Invisibility cloak really works people see what’s behind you but not you

An invisibility cloak, very similar to the one in the Harry Potter stories, really does work – it completely hides what it is cloaking so that all people see is what is behind, it, a team of scientists from the University of Rochester, New York state, showed.

They used the same mathematical framework as the Rochester Cloak, and were able use a flat screen display to extend how many angles the target object could be hidden from view.

Joseph Choi, From Rochester’s Institute of Optics and John Howell, from the same institute as well as the Institute for Quantum Studies, Chapman University in California, explained in the academic journal Optica (citation below) that their method lays out how cloaks of arbitrary shapes work from several different viewpoints.

Invisibility cloak fingers goneWhere have two of his fingers gone? Scientists at the University of Rochester have already demonstrated how cloaking can be done with basic optics. (Image:

Cloaking devices may soon become available

The authors believe their method could soon be used with commercially-available digital devices.

The scientists have shown a proof-of-concept demonstration for such a setup, which is still significantly lower resolution than the almost perfect imaging that the Rochester Cloak lenses achieved.

However, as higher-resolution displays become available, which they are in increasing numbers, the ‘digital integral cloak’ they describe will continue improving.

The Rochester Cloak is great and offers a simple way of hiding something from view. However, it is limited by the very small range of angles, while cloaking a large object would require big and expensive lenses.

Invisibility cloak rod goneWhere has the vertical rod gone? In order to cover a wider range of angles and hide larger target objects, the scientists have developed a new method that uses digital display. (Image: YouTube)

By breaking up the data into different pieces, it is possible to use currently available digital cameras and digital displays, the authors explained.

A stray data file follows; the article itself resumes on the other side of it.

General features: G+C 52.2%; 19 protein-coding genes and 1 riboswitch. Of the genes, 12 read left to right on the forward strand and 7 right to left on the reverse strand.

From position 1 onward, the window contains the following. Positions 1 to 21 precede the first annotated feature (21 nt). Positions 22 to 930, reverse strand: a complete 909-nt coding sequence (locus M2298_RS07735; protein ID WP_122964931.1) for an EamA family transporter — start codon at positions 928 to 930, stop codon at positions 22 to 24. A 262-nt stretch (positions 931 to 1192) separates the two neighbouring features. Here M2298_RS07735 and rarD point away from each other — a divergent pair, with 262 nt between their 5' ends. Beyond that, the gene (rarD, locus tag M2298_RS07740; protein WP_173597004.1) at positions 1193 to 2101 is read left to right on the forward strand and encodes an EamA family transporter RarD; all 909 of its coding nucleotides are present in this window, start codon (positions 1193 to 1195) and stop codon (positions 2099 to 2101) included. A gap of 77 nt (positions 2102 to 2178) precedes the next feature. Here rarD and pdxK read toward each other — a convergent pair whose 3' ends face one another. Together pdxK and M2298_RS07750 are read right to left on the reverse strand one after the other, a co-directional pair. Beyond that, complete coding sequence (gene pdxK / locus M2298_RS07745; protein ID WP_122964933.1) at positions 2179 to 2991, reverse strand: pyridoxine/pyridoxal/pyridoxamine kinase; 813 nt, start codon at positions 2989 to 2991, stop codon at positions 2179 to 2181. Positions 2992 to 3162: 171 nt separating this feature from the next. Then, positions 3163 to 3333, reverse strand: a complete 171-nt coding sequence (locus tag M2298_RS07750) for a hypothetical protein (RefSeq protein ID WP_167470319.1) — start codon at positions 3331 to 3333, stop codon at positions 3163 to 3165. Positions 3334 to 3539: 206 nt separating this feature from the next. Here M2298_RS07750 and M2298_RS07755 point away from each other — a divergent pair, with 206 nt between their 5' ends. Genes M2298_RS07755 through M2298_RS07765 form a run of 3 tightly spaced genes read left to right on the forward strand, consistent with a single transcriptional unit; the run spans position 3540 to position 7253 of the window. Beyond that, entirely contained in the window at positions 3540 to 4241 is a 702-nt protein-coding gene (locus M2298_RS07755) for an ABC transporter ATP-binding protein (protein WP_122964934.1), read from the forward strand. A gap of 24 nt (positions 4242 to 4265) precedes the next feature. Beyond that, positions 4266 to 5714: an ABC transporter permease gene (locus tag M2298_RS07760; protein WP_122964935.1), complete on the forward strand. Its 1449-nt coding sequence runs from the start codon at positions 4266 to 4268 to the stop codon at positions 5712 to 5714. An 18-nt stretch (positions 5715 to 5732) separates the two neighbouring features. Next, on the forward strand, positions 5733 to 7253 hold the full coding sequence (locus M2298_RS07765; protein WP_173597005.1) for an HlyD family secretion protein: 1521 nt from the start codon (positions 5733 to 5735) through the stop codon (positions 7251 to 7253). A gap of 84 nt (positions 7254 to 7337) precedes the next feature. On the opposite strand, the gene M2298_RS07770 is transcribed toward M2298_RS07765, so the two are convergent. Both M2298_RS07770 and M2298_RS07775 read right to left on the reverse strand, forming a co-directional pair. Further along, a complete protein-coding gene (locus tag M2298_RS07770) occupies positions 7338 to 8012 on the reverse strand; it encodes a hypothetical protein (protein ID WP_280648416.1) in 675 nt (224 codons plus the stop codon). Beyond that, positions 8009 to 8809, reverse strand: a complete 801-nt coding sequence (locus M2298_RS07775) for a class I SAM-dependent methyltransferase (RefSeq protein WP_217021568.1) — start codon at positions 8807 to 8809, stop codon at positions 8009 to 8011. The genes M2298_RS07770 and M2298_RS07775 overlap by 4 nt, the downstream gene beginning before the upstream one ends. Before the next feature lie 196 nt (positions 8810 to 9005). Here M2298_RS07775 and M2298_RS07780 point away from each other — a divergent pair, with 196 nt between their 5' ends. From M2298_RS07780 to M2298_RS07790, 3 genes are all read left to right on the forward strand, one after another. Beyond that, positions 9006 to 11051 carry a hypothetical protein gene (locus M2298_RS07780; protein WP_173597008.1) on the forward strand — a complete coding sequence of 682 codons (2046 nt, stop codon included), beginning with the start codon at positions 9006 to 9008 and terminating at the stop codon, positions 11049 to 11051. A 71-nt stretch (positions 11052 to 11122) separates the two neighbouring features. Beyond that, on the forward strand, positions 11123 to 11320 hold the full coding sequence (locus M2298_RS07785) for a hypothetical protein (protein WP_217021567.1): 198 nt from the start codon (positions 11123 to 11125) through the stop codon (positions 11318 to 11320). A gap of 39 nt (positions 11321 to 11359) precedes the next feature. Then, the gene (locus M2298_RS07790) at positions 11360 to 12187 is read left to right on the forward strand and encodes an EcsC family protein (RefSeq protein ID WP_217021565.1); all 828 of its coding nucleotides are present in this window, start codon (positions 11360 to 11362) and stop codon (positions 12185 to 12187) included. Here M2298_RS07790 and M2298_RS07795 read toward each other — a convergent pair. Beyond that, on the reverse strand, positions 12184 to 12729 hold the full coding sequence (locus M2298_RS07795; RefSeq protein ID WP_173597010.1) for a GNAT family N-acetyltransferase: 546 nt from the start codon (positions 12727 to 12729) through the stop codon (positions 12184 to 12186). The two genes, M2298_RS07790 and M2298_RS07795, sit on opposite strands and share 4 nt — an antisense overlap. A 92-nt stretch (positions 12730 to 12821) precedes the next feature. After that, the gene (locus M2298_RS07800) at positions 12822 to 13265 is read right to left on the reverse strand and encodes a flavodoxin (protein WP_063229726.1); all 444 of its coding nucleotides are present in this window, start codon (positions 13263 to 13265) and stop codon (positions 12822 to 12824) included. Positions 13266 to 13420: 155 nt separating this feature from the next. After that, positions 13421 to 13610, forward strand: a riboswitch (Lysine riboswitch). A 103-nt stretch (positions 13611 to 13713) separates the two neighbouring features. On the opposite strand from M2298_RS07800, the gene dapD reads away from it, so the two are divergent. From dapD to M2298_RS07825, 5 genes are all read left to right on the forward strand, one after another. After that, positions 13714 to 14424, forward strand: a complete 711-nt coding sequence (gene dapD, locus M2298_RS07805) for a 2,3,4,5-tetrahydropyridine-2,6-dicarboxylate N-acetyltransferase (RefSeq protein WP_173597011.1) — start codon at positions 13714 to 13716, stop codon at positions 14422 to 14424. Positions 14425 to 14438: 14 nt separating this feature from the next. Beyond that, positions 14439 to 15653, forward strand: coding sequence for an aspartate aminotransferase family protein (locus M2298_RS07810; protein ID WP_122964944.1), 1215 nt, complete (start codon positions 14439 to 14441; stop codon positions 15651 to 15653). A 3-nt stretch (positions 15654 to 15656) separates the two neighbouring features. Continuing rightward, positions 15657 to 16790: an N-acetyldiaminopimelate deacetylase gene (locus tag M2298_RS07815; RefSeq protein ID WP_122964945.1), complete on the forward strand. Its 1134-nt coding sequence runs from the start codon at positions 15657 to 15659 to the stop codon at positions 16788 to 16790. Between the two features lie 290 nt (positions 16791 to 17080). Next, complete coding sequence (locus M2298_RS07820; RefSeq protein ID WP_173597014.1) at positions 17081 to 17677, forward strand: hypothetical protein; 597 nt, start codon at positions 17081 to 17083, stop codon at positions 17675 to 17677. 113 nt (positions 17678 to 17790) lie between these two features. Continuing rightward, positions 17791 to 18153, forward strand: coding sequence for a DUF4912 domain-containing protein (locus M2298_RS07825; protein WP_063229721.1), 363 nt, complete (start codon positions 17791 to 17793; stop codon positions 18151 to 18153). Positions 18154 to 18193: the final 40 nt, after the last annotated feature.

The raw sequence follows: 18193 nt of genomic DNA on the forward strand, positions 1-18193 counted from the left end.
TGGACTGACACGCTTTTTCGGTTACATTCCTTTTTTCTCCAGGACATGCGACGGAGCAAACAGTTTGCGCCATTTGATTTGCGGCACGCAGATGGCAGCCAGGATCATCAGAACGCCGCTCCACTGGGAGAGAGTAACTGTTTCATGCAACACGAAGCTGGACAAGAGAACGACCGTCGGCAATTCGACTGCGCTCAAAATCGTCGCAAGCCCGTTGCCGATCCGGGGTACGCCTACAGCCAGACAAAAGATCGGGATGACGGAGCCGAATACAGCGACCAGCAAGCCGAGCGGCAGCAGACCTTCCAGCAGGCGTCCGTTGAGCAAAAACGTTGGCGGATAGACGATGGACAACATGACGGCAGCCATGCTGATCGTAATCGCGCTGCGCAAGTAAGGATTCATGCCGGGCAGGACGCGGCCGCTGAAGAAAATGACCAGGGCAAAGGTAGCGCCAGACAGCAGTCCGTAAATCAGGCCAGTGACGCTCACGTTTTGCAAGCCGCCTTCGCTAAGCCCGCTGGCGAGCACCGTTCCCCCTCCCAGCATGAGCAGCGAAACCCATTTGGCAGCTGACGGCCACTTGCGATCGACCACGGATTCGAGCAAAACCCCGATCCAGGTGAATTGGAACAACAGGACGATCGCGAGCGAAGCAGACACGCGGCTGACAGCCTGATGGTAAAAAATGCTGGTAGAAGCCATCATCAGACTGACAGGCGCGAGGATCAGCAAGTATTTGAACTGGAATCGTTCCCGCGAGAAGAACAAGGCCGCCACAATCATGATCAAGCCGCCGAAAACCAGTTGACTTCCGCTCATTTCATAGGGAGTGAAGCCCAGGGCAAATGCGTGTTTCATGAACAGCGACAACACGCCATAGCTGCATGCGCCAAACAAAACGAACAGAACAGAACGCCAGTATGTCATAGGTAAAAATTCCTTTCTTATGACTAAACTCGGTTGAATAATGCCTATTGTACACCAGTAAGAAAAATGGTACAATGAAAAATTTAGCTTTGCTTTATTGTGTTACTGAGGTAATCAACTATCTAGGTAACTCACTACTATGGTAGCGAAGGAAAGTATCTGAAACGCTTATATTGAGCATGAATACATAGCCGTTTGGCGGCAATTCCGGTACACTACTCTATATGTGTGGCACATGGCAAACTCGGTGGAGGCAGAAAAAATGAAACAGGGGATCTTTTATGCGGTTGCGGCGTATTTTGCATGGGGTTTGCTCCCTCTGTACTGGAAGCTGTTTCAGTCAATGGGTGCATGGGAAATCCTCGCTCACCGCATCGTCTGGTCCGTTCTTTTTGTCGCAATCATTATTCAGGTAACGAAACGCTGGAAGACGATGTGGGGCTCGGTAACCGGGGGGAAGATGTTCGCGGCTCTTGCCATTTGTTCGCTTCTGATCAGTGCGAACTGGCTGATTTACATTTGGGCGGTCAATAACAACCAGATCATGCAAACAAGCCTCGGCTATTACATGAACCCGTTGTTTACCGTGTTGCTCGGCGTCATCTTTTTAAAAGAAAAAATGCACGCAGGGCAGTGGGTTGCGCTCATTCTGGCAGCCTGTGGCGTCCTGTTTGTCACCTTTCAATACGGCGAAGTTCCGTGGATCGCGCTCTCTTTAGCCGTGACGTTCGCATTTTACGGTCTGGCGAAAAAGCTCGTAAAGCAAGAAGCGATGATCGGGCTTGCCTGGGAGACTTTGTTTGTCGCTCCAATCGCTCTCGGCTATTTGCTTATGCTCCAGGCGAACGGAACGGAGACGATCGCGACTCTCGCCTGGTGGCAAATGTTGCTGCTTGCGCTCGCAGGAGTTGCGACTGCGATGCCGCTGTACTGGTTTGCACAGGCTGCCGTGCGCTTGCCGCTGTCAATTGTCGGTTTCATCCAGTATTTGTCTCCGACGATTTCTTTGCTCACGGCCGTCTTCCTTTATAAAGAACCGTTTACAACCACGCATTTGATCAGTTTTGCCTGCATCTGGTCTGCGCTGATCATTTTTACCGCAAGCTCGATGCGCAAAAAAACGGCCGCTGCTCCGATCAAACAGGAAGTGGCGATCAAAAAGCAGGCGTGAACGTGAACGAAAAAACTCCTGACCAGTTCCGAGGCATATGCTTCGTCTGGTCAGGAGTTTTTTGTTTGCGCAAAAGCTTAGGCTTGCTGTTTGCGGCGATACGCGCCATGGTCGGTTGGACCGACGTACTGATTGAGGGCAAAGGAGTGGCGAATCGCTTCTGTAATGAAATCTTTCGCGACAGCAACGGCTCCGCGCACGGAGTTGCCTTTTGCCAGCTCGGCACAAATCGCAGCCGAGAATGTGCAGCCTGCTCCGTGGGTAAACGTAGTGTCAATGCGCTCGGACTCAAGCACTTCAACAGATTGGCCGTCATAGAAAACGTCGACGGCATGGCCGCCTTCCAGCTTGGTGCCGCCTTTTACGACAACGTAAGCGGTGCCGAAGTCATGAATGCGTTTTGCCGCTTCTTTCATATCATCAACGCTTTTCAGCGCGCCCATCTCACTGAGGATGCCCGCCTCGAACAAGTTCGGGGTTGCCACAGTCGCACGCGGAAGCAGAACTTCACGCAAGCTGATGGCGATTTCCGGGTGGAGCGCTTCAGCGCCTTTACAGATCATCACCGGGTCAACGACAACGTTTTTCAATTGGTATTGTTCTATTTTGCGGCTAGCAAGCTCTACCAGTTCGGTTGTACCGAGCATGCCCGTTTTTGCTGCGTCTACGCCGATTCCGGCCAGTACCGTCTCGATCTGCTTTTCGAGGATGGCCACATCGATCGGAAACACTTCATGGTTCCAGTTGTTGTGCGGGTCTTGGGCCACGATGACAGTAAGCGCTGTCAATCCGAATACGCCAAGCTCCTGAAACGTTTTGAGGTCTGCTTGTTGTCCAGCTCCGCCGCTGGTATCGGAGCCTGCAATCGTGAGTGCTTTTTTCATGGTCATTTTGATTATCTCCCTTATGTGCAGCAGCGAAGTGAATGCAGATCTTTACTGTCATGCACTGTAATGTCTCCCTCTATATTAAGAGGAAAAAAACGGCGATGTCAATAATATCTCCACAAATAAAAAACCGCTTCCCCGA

New approach hides object from multiple angles

Howell and Choi used a camera to scan a background and then encoded the data in such a way that every pixel on a screen offered a unique view of a given point on the background for a given position of an observer.

By doing this for several views and using lenticular lenses – a sheet of plastic with an array of parallel, thin semi-cylindrical lenses – they could create several images of the background, each one corresponding to a viewer at a different position.

If the viewer moved from one side to the other, every part of the background moved accordingly, as if there were no screen there, ‘cloaking’ anything in between the screen and the background.

In the current system, it took Mr. Choi, a PhD student, and Prof Howell, his advisor, several minutes to scan, process and update the image on the screen – to update the background.

They should soon be able to do this in real-time, Choi explained, even if at lower resolution.

New approach cloaks moving objects

Their mathematical framework and proof-of-concept setup also shows how any object of a certain size can be cloaked, even if it is moving – as long as the shape of the object does not change or deform.

Choi and cloaked eyeJoseph Choi’s eye cloaked. When she was writing the Harry Potter stories, J.K. Rowling never imagined that she would live to see a real cloaking device. (Image:

To do this, one side of the target object (to be cloaked) would be covered in an array of sensors – effectively several cameras – and the other side in pixels with minuscule lenses over them.

Howell’s and Choi’s method could then be used to identify which sensors need to feed into which pixels to show the background, as if there were no object there. A similar trick – but for one viewing angle only – has been used in advertising.

However, by using the Rochester group’s set up, for example a car could be made invisible to observers from several positions, not just one individual at a predetermined position.

In an Abstract which describes the main article in the journal, the scientists wrote:

“Experimentally, we demonstrate a two-dimensional (2D) planar, ray optics, digital cloak by using lenticular lenses, similar to “integral imaging” for three-dimensional (3D) displays.”

“Theoretically, this can be extended to a good approximation of an ‘ideal’ 3D cloak. With continuing improvements in commercial digital technology, the resolution limitations of a digital cloak can be minimized.”

Citation: Digital integral cloaking,” Joseph S. Choi and John C. Howell. Optica, Volume 3, Issue 5, pages 536-540. May 2016. DOI: 10.1364/OPTICA.3.000536.

Video – The Rochester Digital Cloak

Using the same mathematical framework as for the Rochester Cloak, Choi and Howell have been able to use flat screen displays to extend the range of angles that can be hidden from view.